Do I need to protect my pet’s paws?

A major advantage of a pet door is that it allows the pet to choose whether to be outdoors or indoors. Most still like to take their dogs for walks – there are many benefits to going for a walk together – but when the pet can no longer decide where to stand or when it’s enough, we humans have to be alert.

Dog pawsIn the summertime, asphalt gets extremely hot. Walking with bare paws on hot asphalt can give burns so bad they must be treated by a veterinarian. Dogs covet time with their humans and may not show that something is wrong until it’s too late. Put the back of your hand on the pavement. If you can’t keep it there for at least five seconds, it’s too warm for your pet to walk on.

There is also the risk of heat stroke. On warm days, limit outside time, stay on grass, and plan your dog walks for mornings and evenings when the pavement is cooler.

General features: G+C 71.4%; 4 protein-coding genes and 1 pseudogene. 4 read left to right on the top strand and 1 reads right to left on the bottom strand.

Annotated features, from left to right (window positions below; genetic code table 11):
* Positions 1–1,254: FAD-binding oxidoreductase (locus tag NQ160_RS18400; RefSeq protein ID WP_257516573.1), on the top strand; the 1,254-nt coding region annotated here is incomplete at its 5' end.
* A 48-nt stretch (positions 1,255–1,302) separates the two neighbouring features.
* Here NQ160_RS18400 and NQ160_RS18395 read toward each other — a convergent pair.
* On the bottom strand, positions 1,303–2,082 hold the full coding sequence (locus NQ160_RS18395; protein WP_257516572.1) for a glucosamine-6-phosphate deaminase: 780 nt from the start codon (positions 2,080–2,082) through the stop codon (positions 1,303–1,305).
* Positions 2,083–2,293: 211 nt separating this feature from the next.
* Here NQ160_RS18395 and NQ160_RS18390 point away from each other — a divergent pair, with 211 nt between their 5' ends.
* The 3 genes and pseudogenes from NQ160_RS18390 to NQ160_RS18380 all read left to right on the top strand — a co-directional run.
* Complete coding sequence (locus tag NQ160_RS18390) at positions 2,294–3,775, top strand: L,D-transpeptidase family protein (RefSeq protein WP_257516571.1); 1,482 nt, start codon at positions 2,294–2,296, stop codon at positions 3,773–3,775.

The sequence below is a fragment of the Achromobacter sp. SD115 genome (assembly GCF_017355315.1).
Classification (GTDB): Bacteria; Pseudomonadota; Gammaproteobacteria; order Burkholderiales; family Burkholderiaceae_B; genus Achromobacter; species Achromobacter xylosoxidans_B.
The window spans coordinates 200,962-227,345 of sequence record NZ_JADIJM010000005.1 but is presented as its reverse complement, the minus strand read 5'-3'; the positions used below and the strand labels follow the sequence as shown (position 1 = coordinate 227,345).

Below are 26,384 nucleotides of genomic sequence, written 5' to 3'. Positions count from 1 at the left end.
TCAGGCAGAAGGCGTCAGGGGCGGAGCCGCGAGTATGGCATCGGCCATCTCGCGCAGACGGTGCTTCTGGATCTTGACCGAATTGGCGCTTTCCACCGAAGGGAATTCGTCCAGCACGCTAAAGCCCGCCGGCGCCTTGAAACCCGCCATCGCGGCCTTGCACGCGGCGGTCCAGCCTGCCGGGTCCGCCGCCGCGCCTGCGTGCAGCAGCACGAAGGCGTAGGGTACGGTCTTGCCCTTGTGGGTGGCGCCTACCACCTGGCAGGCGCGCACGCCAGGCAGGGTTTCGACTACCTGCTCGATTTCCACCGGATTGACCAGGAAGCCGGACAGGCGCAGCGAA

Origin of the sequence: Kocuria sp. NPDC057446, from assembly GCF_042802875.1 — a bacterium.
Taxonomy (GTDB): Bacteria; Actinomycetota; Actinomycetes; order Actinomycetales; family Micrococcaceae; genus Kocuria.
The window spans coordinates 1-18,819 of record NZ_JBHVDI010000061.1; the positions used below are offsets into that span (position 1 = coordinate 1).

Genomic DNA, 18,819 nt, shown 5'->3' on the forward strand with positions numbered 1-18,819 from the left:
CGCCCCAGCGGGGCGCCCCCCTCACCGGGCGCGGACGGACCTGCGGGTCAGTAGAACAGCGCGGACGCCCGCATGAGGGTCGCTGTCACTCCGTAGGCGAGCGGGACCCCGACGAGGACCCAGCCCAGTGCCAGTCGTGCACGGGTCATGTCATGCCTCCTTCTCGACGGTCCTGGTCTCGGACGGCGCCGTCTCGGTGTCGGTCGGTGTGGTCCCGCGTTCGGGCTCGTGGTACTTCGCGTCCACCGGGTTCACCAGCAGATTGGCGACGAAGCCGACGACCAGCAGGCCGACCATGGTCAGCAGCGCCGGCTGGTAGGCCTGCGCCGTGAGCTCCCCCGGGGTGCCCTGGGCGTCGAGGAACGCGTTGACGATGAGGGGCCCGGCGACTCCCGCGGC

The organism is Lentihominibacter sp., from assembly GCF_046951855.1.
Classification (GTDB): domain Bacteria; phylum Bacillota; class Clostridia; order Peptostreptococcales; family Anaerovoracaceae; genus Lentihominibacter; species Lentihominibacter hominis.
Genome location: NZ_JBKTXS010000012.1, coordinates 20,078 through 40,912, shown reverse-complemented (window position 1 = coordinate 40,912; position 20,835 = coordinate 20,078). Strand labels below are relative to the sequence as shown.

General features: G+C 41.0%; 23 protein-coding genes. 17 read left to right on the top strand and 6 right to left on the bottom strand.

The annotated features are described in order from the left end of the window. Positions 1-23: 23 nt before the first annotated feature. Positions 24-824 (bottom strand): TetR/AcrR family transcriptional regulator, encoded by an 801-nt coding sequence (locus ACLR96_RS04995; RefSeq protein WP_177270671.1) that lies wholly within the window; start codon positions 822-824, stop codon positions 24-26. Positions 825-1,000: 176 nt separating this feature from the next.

Depending on living conditions there may be no other choice than walking on asphalt. There are dog booties that can help protect the sensitive paws and prevent burns. They may take a while to get used to, but it’s much better than dangerous and painful burns.

In wintertime, make sure the dog’s paws are dry before going outside. Dogs can get frostbite just like people. Watch for clumps of snow on the paws – snow accumulating between the toes can make walking painful – and avoid stepping in salt and chemicals. The dogs will wash themselves when they come in, and they will ingest any chemicals that are on their paws.

If your pet does step in salt or chemicals, make sure you wash their paws before they have a chance to lick them.